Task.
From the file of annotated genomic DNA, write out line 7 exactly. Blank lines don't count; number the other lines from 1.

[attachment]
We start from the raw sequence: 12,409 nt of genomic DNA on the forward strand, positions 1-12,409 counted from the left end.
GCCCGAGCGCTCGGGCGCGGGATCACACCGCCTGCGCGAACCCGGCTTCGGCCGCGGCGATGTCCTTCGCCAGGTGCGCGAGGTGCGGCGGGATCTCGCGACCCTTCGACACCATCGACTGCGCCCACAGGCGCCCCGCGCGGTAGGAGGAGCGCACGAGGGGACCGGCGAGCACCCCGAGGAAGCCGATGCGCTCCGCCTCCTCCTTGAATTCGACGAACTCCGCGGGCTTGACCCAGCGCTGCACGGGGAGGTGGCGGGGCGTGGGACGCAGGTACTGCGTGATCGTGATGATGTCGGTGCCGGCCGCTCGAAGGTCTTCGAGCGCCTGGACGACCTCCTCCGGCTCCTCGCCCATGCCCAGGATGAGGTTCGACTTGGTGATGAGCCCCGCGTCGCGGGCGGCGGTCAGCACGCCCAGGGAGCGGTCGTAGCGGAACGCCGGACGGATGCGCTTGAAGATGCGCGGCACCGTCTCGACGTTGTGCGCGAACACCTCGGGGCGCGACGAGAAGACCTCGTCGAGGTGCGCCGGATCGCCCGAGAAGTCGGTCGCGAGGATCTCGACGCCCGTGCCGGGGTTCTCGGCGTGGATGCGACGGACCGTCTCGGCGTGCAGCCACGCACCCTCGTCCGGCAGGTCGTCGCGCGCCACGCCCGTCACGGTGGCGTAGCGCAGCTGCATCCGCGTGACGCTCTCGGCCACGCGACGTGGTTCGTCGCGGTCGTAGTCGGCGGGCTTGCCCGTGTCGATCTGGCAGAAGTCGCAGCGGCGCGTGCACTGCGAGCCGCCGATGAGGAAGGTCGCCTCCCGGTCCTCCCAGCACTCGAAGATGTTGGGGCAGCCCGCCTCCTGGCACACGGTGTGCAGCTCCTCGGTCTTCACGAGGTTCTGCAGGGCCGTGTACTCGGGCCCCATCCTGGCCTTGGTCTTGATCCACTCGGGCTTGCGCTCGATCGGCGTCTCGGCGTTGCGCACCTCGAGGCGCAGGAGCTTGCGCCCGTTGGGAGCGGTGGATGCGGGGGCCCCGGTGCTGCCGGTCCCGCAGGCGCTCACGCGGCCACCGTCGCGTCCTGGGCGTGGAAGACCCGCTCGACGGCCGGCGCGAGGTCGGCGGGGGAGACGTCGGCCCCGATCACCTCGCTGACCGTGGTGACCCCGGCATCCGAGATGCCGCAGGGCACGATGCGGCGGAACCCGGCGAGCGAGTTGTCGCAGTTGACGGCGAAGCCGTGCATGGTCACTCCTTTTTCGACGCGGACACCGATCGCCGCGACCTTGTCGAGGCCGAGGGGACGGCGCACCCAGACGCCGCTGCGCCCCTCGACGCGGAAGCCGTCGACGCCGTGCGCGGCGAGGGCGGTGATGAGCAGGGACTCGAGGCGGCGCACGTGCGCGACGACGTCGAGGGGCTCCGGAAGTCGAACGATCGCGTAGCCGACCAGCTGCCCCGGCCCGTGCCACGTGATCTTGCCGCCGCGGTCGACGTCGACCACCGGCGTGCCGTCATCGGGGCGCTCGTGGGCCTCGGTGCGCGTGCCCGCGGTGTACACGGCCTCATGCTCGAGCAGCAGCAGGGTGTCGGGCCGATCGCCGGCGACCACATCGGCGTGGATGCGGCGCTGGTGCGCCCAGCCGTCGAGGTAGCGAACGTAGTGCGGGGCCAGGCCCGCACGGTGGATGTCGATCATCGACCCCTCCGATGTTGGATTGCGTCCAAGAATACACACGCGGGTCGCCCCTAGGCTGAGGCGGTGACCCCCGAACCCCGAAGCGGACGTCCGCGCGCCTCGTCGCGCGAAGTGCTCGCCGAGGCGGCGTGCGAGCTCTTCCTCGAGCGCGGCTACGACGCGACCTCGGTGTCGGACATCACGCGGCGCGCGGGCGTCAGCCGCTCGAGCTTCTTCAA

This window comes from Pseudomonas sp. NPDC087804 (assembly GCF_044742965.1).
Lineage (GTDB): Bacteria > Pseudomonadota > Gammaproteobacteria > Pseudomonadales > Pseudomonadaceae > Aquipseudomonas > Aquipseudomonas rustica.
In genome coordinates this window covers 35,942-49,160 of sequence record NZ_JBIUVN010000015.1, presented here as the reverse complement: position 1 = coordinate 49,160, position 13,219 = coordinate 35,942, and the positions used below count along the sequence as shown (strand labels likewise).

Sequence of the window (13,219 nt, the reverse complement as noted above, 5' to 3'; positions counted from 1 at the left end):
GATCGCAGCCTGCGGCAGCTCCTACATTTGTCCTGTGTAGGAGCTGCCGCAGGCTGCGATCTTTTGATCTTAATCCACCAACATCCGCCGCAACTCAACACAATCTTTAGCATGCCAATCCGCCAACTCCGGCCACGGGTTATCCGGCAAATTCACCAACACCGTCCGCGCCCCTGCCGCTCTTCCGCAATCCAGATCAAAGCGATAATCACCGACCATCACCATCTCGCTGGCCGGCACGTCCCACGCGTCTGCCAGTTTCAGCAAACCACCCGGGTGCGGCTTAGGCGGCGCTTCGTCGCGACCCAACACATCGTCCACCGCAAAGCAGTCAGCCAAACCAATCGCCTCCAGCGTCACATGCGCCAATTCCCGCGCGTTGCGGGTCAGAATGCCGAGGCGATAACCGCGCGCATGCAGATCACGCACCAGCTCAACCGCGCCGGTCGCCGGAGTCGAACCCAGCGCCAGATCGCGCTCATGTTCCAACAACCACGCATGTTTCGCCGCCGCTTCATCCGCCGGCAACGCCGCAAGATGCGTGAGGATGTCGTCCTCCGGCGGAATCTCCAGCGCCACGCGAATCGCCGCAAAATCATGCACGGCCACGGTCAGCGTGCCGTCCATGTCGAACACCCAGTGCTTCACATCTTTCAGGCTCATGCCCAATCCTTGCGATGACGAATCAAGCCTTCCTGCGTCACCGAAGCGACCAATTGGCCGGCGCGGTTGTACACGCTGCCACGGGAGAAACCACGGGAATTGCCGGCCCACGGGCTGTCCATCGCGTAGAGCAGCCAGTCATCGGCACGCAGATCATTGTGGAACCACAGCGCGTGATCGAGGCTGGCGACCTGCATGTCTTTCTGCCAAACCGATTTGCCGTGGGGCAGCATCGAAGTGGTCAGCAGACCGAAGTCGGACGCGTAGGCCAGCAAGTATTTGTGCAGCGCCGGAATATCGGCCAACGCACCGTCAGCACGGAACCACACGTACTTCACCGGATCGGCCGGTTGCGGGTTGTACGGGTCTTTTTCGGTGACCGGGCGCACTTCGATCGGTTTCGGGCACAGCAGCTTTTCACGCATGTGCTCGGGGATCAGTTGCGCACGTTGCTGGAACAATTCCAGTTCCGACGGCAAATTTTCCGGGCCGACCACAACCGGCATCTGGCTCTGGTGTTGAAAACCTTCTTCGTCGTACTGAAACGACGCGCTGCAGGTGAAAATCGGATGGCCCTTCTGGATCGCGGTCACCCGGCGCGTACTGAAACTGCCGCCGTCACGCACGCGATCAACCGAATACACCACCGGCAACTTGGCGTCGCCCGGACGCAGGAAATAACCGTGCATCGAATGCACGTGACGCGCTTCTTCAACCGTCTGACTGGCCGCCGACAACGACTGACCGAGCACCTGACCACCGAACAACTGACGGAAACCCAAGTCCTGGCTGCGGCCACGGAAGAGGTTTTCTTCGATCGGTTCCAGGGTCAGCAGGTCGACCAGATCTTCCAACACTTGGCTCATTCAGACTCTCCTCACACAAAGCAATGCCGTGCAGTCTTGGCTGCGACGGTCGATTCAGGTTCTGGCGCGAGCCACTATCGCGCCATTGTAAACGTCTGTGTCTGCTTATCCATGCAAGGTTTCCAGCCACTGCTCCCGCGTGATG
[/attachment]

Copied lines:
GATCGCAGCCTGCGGCAGCTCCTACATTTGTCCTGTGTAGGAGCTGCCGCAGGCTGCGATCTTTTGATCTTAATCCACCAACATCCGCCGCAACTCAACACAATCTTTAGCATGCCAATCCGCCAACTCCGGCCACGGGTTATCCGGCAAATTCACCAACACCGTCCGCGCCCCTGCCGCTCTTCCGCAATCCAGATCAAAGCGATAATCACCGACCATCACCATCTCGCTGGCCGGCACGTCCCACGCGTCTGCCAGTTTCAGCAAACCACCCGGGTGCGGCTTAGGCGGCGCTTCGTCGCGACCCAACACATCGTCCACCGCAAAGCAGTCAGCCAAACCAATCGCCTCCAGCGTCACATGCGCCAATTCCCGCGCGTTGCGGGTCAGAATGCCGAGGCGATAACCGCGCGCATGCAGATCACGCACCAGCTCAACCGCGCCGGTCGCCGGAGTCGAACCCAGCGCCAGATCGCGCTCATGTTCCAACAACCACGCATGTTTCGCCGCCGCTTCATCCGCCGGCAACGCCGCAAGATGCGTGAGGATGTCGTCCTCCGGCGGAATCTCCAGCGCCACGCGAATCGCCGCAAAATCATGCACGGCCACGGTCAGCGTGCCGTCCATGTCGAACACCCAGTGCTTCACATCTTTCAGGCTCATGCCCAATCCTTGCGATGACGAATCAAGCCTTCCTGCGTCACCGAAGCGACCAATTGGCCGGCGCGGTTGTACACGCTGCCACGGGAGAAACCACGGGAATTGCCGGCCCACGGGCTGTCCATCGCGTAGAGCAGCCAGTCATCGGCACGCAGATCATTGTGGAACCACAGCGCGTGATCGAGGCTGGCGACCTGCATGTCTTTCTGCCAAACCGATTTGCCGTGGGGCAGCATCGAAGTGGTCAGCAGACCGAAGTCGGACGCGTAGGCCAGCAAGTATTTGTGCAGCGCCGGAATATCGGCCAACGCACCGTCAGCACGGAACCACACGTACTTCACCGGATCGGCCGGTTGCGGGTTGTACGGGTCTTTTTCGGTGACCGGGCGCACTTCGATCGGTTTCGGGCACAGCAGCTTTTCACGCATGTGCTCGGGGATCAGTTGCGCACGTTGCTGGAACAATTCCAGTTCCGACGGCAAATTTTCCGGGCCGACCACAACCGGCATCTGGCTCTGGTGTTGAAAACCTTCTTCGTCGTACTGAAACGACGCGCTGCAGGTGAAAATCGGATGGCCCTTCTGGATCGCGGTCACCCGGCGCGTACTGAAACTGCCGCCGTCACGCACGCGATCAACCGAATACACCACCGGCAACTTGGCGTCGCCCGGACGCAGGAAATAACCGTGCATCGAATGCACGTGACGCGCTTCTTCAACCGTCTGACTGGCCGCCGACAACGACTGACCGAGCACCTGACCACCGAACAACTGACGGAAACCCAAGTCCTGGCTGCGGCCACGGAAGAGGTTTTCTTCGATCGGTTCCAGGGTCAGCAGGTCGACCAGATCTTCCAACACTTGGCTCATTCAGACTCTCCTCACACAAAGCAATGCCGTGCAGTCTTGGCTGCGACGGTCGATTCAGGTTCTGGCGCGAGCCACTATCGCGCCATTGTAAACGTCTGTGTCTGCTTATCCATGCAAGGTTTCCAGCCACTGCTCCCGCGTGATG